Buying a smaller house can sometimes be the right move

December 04, 2008|By Ellen James Martin

It wasn't that long ago when ownership of a large SUV was a status symbol - at least in some quarters. Then, too, there was lots of prestige attached to the "mega house," with such glorified features as the professional kitchen and multiple gas fireplaces.

But in a recessionary period like this - when frugality is considered more of a virtue than extravagance - it's a lot harder to impress your friends with any sort of SUV, even a Lexus. Likewise, it's tough to wow people with a palatial property that carries whopping mortgage payments.

Of course, many home buyers with growing children still yearn for a spacious house with lots of extra elbow room. But in hard economic times they're more interested in opting for a place with payments comfortably within their reach, says Kay West, former president of the Council of Residential Specialists (

Budget-conscious buyers are also extremely cognizant of the energy costs associated with the ownership of a large home, she says, and many purchasers under 40 are especially focused on the environmental impact of owning a big place.


Beyond money, there is the pressing issue of time. With job fears so prevalent, people are working longer hours in hopes of keeping the positions they have. This is in addition to the time pressures facing two-income families raising children.

"A big house with a big yard means a lot of home maintenance responsibilities. What families tell me now is that they don't want more space than they can actually use," West says.

Here are pointers for those seeking to make the most of a small home purchase:

  • Choose your small place in an area that gives you a better lifestyle.

    "You don't need a big, splashy home to get improved quality of life," says Eric Tyson, a personal finance expert and co-author of "Home Buying for Dummies."

    Given the moderation in home values, it may now be possible for you and your family to break into a prime neighborhood once out of your reach.

    "Look for a small house in a community with excellent schools, great recreational amenities or a shorter commute to work," Tyson says.

    Though he doesn't see any quick fix for housing markets, Tyson believes those who act now to gain a foothold in a desirable area will see their properties rise in value within about two to three years.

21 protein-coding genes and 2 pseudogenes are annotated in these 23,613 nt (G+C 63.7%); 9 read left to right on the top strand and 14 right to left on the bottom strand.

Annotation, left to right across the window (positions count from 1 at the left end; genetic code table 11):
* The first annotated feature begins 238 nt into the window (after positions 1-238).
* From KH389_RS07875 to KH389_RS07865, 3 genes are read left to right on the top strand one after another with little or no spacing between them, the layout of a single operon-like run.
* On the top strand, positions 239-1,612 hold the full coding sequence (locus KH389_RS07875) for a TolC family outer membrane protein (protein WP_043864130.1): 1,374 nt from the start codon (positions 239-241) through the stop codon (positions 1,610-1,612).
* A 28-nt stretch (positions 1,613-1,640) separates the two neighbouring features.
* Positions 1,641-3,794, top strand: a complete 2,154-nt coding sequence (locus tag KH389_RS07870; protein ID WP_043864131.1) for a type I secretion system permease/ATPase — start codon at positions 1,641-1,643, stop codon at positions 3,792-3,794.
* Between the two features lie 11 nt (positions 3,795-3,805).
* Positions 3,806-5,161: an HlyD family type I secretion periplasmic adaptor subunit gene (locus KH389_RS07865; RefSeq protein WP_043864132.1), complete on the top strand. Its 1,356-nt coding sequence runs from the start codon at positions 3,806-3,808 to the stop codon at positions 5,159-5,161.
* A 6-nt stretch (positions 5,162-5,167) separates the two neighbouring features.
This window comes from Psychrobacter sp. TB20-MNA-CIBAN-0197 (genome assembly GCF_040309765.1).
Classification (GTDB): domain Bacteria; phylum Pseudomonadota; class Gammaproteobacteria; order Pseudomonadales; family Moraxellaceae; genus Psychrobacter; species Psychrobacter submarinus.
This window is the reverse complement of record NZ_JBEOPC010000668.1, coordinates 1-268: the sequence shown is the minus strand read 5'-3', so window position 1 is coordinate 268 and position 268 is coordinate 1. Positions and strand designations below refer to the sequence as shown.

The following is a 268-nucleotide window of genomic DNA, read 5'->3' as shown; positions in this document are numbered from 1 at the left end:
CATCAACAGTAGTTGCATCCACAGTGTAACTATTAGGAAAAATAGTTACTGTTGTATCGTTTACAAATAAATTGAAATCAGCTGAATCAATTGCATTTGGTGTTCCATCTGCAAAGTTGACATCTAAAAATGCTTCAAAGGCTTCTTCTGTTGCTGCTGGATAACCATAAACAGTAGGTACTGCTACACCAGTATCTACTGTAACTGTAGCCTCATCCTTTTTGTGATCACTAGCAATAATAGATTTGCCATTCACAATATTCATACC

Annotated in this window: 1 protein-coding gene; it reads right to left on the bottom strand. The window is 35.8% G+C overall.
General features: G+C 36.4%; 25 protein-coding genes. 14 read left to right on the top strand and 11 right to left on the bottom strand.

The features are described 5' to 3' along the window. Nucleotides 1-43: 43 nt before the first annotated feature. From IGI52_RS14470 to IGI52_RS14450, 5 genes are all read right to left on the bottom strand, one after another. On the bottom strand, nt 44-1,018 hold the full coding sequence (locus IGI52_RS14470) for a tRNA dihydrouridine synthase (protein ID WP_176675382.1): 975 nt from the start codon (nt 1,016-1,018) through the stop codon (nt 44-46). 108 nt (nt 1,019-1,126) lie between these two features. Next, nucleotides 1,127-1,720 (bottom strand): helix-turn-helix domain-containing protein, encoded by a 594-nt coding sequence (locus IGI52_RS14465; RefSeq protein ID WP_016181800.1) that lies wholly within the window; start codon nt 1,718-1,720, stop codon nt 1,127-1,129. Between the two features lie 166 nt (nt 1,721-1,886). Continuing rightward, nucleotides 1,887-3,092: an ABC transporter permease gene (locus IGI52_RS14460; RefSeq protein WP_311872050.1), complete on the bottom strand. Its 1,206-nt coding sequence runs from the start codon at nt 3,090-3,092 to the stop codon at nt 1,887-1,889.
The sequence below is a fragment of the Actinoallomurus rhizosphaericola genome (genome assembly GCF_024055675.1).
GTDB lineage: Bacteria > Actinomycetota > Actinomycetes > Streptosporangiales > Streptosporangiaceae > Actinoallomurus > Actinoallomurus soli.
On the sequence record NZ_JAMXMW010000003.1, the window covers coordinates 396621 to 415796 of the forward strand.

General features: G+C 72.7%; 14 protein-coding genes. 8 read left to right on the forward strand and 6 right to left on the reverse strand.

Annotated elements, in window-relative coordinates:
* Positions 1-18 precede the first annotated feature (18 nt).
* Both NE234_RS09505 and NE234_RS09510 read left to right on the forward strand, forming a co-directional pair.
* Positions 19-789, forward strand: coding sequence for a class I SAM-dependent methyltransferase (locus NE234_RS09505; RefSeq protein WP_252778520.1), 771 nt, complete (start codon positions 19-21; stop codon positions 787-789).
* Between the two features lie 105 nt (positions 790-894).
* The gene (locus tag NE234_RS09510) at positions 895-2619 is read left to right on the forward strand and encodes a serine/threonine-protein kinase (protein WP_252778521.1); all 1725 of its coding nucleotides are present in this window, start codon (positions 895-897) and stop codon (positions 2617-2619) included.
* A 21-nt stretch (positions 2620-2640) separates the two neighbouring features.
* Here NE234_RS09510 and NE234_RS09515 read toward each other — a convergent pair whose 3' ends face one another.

As is always the case, he says buying a small house in a top-rated community is a wiser strategy than purchasing a larger place in a second-tier neighborhood.

  • Recognize the benefits of a smaller yard.

    People heading into retirement often yearn for freedom from the laborious chores of upkeep on a large yard. Unless they're devoted gardeners - or have the funds to hire a professional landscaping company - they'd rather downsize to a place with limited greenery.

    But these days it isn't just older people who hanker for a small yard. Tyson says more young families are also shying away from large yards in hopes of claiming more free time with their children.

    Trade off rooms with minimal value for your family.

    Although large houses are still popular among those who can afford them, West says many money-conscious buyers in all age groups are telling lenders: "Don't max us out on our mortgage."

    One way, she says, to get a home that works for your family while containing your monthly mortgage payments is to trade off rooms that you won't often use, such as a formal dining room or formal living room.

    "If you're trying to live within your means, it makes sense to obtain a house that's aligned with your lifestyle needs," West says.

    Don't fret if you can't afford one bedroom for every child.

    Many in the baby boom generation grew up in relatively small houses and shared bedrooms with siblings. It wasn't unusual for two girls to share, or for two boys to do so, West recalls.

    Though one bedroom per child is now considered the standard, West says parents shouldn't feel they're depriving their kids of a normal upbringing if the family's finances don't allow one bedroom per youngster.

  • Consider a "vintage house" in a choice neighborhood.

    Until recently, many families with young children were inclined to head to outer suburbs to obtain the largest house they could afford in a new subdivision. But increasing traffic congestion has caused more families to rethink the idea of "driving to qualify," as real estate agents call it.

    Instead, West says more families are now looking at "vintage homes" built before the 1970s and often set in areas with easy access to employment centers and cultural amenities.

    "For the same money, you can often buy into a better location in an established suburb or a semi-urban town. You might also find better schools for your children there," she says.

    One downside of living in an older neighborhood is that homes there typically have fewer bathrooms and less storage space than contemporary buyers have come to expect, West says, adding that you could find a vintage home that's been upgraded with the addition of a master suite that includes a spacious bathroom and a large, walk-in closet.

    "An extra bathroom and more storage space - coupled with an enlarged family room - can make a relatively small, older home a lot more livable," she says.

    To contact Ellen James Martin, e-mail her at

    Copyright 2008 Ellen James Martin

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